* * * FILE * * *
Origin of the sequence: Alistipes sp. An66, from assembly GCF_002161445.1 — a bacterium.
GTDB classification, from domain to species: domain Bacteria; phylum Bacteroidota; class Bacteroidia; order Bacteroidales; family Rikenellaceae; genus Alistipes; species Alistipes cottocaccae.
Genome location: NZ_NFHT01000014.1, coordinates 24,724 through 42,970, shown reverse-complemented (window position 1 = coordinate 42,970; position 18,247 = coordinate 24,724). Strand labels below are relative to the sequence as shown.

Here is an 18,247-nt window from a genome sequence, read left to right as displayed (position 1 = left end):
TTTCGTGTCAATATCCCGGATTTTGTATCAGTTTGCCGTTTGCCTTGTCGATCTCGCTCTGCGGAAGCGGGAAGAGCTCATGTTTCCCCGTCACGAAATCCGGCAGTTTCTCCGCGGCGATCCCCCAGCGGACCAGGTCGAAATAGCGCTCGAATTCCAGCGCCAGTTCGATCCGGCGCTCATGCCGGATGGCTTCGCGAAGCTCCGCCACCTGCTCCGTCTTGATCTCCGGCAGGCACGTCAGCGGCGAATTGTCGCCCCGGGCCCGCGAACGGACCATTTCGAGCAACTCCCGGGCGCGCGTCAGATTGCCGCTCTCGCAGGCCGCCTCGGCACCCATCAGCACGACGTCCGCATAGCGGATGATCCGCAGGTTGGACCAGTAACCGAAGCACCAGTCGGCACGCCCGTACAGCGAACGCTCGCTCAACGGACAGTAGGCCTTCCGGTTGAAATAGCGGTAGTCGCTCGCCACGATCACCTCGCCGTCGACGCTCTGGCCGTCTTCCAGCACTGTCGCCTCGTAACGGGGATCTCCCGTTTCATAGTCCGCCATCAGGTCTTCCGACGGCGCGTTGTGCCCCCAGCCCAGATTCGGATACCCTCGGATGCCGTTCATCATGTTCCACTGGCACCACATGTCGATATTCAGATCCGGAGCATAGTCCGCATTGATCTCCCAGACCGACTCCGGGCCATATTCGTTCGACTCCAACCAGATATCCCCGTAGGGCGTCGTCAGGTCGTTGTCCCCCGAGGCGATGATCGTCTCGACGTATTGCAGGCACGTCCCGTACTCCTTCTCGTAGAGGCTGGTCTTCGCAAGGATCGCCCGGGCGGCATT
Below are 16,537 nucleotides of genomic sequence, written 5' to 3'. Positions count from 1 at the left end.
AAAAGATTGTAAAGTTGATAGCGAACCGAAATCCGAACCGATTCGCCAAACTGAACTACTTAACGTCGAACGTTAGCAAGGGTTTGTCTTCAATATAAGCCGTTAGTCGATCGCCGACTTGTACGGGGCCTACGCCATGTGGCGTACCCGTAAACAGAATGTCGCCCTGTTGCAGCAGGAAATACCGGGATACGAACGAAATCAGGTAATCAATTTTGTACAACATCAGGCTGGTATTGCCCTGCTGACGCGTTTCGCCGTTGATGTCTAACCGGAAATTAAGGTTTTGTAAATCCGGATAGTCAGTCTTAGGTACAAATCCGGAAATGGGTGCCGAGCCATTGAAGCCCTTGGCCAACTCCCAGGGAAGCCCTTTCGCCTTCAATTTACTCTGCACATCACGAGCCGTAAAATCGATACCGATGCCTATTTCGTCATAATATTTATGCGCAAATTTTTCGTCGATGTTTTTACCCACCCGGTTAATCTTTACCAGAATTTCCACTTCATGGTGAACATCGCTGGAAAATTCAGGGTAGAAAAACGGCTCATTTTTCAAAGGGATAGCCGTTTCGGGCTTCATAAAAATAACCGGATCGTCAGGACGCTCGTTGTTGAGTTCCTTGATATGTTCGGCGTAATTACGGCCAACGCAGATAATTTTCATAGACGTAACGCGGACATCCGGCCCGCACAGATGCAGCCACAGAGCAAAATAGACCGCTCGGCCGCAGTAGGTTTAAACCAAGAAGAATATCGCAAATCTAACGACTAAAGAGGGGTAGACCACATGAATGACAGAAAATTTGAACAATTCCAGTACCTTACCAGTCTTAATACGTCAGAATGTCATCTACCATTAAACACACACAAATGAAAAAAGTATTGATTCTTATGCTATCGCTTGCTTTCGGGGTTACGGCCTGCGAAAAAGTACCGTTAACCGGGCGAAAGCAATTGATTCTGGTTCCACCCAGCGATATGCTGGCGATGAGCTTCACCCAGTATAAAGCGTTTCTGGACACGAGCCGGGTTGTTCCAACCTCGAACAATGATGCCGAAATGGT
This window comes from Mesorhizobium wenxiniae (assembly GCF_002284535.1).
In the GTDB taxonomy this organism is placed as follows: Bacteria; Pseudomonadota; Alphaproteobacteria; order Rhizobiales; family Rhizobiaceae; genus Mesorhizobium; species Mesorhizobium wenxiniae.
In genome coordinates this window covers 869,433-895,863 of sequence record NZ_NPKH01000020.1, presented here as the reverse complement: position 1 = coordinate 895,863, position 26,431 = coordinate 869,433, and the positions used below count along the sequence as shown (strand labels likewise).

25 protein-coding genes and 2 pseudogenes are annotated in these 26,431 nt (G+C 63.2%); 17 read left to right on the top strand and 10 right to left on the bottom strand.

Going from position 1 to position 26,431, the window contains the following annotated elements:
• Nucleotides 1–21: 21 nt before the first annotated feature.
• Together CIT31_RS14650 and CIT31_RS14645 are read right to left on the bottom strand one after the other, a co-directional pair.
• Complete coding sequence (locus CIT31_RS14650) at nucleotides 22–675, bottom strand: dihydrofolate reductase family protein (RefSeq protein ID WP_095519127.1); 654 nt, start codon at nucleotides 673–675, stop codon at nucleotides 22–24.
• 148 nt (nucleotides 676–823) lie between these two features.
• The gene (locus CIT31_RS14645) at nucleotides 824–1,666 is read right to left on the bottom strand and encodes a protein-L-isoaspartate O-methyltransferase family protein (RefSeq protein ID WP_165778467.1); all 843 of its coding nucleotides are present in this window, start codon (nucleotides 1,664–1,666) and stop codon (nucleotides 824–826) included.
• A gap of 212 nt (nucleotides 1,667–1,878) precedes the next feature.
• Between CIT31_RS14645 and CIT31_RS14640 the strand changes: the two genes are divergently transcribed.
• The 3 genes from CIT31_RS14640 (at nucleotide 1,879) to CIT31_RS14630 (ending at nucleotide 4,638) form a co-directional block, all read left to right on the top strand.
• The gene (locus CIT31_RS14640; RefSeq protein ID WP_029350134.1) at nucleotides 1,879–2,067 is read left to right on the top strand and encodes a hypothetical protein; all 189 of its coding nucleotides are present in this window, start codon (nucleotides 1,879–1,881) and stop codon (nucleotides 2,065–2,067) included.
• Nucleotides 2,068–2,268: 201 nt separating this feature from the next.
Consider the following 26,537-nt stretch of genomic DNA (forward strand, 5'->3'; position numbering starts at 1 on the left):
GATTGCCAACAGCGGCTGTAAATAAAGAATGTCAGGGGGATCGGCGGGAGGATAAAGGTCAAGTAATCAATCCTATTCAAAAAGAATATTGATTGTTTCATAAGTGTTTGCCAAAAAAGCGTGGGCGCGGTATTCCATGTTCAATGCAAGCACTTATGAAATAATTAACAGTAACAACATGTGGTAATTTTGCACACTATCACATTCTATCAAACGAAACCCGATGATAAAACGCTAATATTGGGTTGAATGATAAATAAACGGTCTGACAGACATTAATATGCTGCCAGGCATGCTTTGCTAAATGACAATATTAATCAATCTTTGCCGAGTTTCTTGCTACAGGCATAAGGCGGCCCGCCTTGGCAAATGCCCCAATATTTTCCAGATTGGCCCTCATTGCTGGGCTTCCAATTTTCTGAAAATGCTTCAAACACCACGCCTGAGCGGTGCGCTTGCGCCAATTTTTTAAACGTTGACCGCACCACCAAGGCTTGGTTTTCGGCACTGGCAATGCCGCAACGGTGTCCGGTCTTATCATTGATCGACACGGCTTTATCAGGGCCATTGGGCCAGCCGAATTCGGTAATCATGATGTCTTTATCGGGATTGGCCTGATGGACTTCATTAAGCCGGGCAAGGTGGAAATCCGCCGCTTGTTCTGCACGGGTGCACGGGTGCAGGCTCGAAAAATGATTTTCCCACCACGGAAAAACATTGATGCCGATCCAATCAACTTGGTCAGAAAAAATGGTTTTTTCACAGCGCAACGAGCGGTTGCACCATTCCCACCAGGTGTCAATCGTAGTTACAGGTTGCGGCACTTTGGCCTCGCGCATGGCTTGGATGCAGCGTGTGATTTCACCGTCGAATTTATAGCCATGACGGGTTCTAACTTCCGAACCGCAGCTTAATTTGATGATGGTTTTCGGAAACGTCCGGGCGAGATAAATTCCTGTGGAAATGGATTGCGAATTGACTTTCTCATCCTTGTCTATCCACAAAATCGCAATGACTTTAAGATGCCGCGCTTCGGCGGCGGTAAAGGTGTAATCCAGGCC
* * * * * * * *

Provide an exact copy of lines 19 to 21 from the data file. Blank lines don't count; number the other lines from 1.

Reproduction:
• Between CIT31_RS14645 and CIT31_RS14640 the strand changes: the two genes are divergently transcribed.
• The 3 genes from CIT31_RS14640 (at nucleotide 1,879) to CIT31_RS14630 (ending at nucleotide 4,638) form a co-directional block, all read left to right on the top strand.
• The gene (locus CIT31_RS14640; RefSeq protein ID WP_029350134.1) at nucleotides 1,879–2,067 is read left to right on the top strand and encodes a hypothetical protein; all 189 of its coding nucleotides are present in this window, start codon (nucleotides 1,879–1,881) and stop codon (nucleotides 2,065–2,067) included.